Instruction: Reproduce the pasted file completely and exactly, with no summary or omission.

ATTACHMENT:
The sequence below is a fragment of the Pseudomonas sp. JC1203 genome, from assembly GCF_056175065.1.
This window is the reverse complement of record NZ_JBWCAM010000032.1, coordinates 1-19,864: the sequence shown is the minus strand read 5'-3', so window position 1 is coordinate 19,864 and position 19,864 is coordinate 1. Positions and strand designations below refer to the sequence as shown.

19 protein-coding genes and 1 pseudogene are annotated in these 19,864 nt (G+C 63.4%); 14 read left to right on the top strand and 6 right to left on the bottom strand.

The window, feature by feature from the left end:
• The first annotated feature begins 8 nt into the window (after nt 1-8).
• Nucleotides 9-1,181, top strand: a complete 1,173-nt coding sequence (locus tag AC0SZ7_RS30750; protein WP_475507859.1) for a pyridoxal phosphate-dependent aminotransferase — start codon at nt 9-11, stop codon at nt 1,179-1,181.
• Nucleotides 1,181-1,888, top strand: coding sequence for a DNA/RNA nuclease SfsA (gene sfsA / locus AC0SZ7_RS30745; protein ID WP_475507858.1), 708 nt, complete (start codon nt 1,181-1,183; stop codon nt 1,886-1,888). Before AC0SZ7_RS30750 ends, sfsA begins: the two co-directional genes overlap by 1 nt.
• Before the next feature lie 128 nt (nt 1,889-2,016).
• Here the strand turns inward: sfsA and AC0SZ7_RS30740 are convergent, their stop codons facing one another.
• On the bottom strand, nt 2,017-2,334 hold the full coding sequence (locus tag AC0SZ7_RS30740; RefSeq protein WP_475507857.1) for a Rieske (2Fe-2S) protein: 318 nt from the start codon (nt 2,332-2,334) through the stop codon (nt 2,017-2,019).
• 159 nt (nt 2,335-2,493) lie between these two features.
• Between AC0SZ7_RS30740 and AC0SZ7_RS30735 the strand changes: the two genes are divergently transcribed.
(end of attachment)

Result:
The sequence below is a fragment of the Pseudomonas sp. JC1203 genome, from assembly GCF_056175065.1.
This window is the reverse complement of record NZ_JBWCAM010000032.1, coordinates 1-19,864: the sequence shown is the minus strand read 5'-3', so window position 1 is coordinate 19,864 and position 19,864 is coordinate 1. Positions and strand designations below refer to the sequence as shown.

19 protein-coding genes and 1 pseudogene are annotated in these 19,864 nt (G+C 63.4%); 14 read left to right on the top strand and 6 right to left on the bottom strand.

The window, feature by feature from the left end:
• The first annotated feature begins 8 nt into the window (after nt 1-8).
• Nucleotides 9-1,181, top strand: a complete 1,173-nt coding sequence (locus tag AC0SZ7_RS30750; protein WP_475507859.1) for a pyridoxal phosphate-dependent aminotransferase — start codon at nt 9-11, stop codon at nt 1,179-1,181.
• Nucleotides 1,181-1,888, top strand: coding sequence for a DNA/RNA nuclease SfsA (gene sfsA / locus AC0SZ7_RS30745; protein ID WP_475507858.1), 708 nt, complete (start codon nt 1,181-1,183; stop codon nt 1,886-1,888). Before AC0SZ7_RS30750 ends, sfsA begins: the two co-directional genes overlap by 1 nt.
• Before the next feature lie 128 nt (nt 1,889-2,016).
• Here the strand turns inward: sfsA and AC0SZ7_RS30740 are convergent, their stop codons facing one another.
• On the bottom strand, nt 2,017-2,334 hold the full coding sequence (locus tag AC0SZ7_RS30740; RefSeq protein WP_475507857.1) for a Rieske (2Fe-2S) protein: 318 nt from the start codon (nt 2,332-2,334) through the stop codon (nt 2,017-2,019).
• 159 nt (nt 2,335-2,493) lie between these two features.
• Between AC0SZ7_RS30740 and AC0SZ7_RS30735 the strand changes: the two genes are divergently transcribed.